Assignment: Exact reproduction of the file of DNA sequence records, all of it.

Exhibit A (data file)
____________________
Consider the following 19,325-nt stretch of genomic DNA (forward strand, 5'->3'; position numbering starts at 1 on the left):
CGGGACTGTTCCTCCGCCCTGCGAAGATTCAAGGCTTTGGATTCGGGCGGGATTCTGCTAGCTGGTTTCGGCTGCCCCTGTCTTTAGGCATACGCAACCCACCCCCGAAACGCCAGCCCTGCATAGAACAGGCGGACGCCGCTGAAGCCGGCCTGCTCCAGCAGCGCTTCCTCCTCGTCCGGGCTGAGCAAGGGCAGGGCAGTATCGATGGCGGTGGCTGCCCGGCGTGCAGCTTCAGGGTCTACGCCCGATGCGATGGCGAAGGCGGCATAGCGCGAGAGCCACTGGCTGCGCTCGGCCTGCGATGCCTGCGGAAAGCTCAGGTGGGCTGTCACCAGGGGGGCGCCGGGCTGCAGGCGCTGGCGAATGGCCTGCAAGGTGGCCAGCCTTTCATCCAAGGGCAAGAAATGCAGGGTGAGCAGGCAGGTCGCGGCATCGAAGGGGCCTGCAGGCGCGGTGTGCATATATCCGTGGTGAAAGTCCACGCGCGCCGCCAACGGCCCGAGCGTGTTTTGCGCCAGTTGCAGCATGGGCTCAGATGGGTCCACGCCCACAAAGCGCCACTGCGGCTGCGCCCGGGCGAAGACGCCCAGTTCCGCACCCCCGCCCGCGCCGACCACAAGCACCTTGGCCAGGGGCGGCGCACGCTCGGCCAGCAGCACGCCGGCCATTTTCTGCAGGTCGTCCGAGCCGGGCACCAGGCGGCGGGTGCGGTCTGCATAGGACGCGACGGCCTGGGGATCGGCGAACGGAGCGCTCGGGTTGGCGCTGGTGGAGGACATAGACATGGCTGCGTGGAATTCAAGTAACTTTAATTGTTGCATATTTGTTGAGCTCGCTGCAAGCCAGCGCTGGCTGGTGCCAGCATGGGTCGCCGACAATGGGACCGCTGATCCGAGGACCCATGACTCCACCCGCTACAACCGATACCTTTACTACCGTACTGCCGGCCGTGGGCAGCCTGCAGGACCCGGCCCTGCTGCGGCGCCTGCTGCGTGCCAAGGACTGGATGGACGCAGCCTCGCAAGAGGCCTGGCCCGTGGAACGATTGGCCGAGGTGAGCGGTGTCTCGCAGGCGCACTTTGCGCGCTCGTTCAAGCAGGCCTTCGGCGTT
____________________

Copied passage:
Consider the following 19,325-nt stretch of genomic DNA (forward strand, 5'->3'; position numbering starts at 1 on the left):
CGGGACTGTTCCTCCGCCCTGCGAAGATTCAAGGCTTTGGATTCGGGCGGGATTCTGCTAGCTGGTTTCGGCTGCCCCTGTCTTTAGGCATACGCAACCCACCCCCGAAACGCCAGCCCTGCATAGAACAGGCGGACGCCGCTGAAGCCGGCCTGCTCCAGCAGCGCTTCCTCCTCGTCCGGGCTGAGCAAGGGCAGGGCAGTATCGATGGCGGTGGCTGCCCGGCGTGCAGCTTCAGGGTCTACGCCCGATGCGATGGCGAAGGCGGCATAGCGCGAGAGCCACTGGCTGCGCTCGGCCTGCGATGCCTGCGGAAAGCTCAGGTGGGCTGTCACCAGGGGGGCGCCGGGCTGCAGGCGCTGGCGAATGGCCTGCAAGGTGGCCAGCCTTTCATCCAAGGGCAAGAAATGCAGGGTGAGCAGGCAGGTCGCGGCATCGAAGGGGCCTGCAGGCGCGGTGTGCATATATCCGTGGTGAAAGTCCACGCGCGCCGCCAACGGCCCGAGCGTGTTTTGCGCCAGTTGCAGCATGGGCTCAGATGGGTCCACGCCCACAAAGCGCCACTGCGGCTGCGCCCGGGCGAAGACGCCCAGTTCCGCACCCCCGCCCGCGCCGACCACAAGCACCTTGGCCAGGGGCGGCGCACGCTCGGCCAGCAGCACGCCGGCCATTTTCTGCAGGTCGTCCGAGCCGGGCACCAGGCGGCGGGTGCGGTCTGCATAGGACGCGACGGCCTGGGGATCGGCGAACGGAGCGCTCGGGTTGGCGCTGGTGGAGGACATAGACATGGCTGCGTGGAATTCAAGTAACTTTAATTGTTGCATATTTGTTGAGCTCGCTGCAAGCCAGCGCTGGCTGGTGCCAGCATGGGTCGCCGACAATGGGACCGCTGATCCGAGGACCCATGACTCCACCCGCTACAACCGATACCTTTACTACCGTACTGCCGGCCGTGGGCAGCCTGCAGGACCCGGCCCTGCTGCGGCGCCTGCTGCGTGCCAAGGACTGGATGGACGCAGCCTCGCAAGAGGCCTGGCCCGTGGAACGATTGGCCGAGGTGAGCGGTGTCTCGCAGGCGCACTTTGCGCGCTCGTTCAAGCAGGCCTTCGGCGTT